The Concept of Double Consciousness

Sur The African-American Spirit W.E. Du Bois coined the term double consciousness to mean that feeling when you look yourself from another’s person perspective especially when people view you as a problem. You find yourself being an American but still a Negro (Bell, Grosholz, and Stewart 57). Being a Negro, one tries harder to fit in the society. Back in the 19th century, the color line divide resulted in many blacks having a low self-esteem. Furthermore, this led to developing of stereotypes in the black community. Most of these stereotypes are negatively inclined towards the nonwhite community.
Race has a significant influence on trust issues. Race will influence how certain people process information and will likely influence the way they chose to interact with other races. In addition, most young black people grow up being taught with a lot of emphasis about how their ancestors went through racial discrimination. To them this creates a sense of their own identity (Nunnally 55). This historical knowledge of racial discrimination tends to affect how blacks associate with the whites and other groups. Older black folks have more experience in terms of racial discrimination than younger blacks do.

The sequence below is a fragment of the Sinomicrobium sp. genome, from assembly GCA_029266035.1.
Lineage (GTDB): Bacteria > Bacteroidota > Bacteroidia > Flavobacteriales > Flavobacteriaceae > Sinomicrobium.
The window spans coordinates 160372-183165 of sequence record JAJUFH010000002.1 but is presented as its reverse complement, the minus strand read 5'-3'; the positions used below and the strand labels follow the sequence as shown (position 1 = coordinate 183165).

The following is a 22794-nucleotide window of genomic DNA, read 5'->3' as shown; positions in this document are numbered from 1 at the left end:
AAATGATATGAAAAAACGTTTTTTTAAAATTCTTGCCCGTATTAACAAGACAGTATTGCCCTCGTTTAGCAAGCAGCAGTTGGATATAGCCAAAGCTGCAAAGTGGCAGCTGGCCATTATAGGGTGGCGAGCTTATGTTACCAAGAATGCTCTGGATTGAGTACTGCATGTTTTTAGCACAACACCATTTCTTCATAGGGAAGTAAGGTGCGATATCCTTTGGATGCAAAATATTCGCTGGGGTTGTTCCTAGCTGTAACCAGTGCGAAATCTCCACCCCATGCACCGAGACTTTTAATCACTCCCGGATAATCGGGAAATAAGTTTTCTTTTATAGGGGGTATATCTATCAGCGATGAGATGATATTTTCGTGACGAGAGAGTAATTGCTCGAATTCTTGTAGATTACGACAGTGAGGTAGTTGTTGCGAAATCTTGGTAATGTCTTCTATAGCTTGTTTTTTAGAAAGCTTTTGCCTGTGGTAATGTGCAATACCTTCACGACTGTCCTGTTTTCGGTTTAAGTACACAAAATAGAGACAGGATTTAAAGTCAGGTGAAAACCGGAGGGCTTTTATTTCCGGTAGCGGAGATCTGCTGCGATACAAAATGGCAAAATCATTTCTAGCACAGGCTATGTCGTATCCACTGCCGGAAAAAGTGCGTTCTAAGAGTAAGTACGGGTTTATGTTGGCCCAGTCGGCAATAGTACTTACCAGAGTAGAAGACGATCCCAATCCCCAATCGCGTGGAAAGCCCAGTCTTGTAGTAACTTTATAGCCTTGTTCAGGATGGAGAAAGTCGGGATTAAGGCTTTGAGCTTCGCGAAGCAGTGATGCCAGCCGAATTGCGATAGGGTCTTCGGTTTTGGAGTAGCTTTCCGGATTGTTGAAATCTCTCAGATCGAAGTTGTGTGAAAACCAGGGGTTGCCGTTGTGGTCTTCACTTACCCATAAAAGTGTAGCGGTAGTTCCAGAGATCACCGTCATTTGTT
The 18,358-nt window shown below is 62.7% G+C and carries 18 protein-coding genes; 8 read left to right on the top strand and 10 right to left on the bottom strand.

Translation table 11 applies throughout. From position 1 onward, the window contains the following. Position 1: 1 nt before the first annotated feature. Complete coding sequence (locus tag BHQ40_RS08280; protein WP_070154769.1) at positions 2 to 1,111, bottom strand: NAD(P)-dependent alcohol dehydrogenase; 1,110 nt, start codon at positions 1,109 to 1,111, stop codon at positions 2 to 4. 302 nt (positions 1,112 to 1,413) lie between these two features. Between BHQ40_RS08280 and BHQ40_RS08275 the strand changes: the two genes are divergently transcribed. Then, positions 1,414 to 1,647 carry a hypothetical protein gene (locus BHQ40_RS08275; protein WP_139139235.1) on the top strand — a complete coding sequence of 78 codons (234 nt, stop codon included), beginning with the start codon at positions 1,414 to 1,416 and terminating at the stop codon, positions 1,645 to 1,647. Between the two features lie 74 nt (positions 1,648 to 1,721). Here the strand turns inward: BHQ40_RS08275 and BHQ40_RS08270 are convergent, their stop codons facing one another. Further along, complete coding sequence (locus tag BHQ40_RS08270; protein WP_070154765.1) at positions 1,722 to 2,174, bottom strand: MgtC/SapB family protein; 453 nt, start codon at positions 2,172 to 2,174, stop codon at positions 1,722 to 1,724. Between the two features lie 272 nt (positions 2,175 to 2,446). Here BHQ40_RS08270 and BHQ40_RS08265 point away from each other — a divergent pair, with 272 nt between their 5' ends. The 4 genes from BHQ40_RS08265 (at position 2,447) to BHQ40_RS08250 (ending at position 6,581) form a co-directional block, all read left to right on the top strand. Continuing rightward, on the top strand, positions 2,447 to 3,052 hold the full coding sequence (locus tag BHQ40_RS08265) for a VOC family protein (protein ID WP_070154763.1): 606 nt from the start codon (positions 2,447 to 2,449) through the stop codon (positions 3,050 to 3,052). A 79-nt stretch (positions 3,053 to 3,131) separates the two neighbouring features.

The concept of double consciousness still exists today even though it has taken a different look. The African Americans proclaim being victimized in public but stress on personal strength and initiative in private (McWhorter 13). Some black writers note that focusing on the achievement of African Americans seems to overlook the idea that being black is still a tragedy. The recent presidential election to some African Americans was more of a victory than an election in terms of racial discrimination.
Works Cited
Bell, Bernard, Emily Grosholz and James Benjamin Stewart. W.E.B. Du Bois on Race and
Culture: Philosophy, Politics, and Poetics. New York: Routledge, 1996. Print.
McWhorter, John H. “Double Consciousness in Black America”. CATO Policy Report No. 2
(2003). PDF File.
Nunnally, Shayla. Trust in Black America: Race, Discrimination, and Politics. New York: New
York University Press, 2011. Print.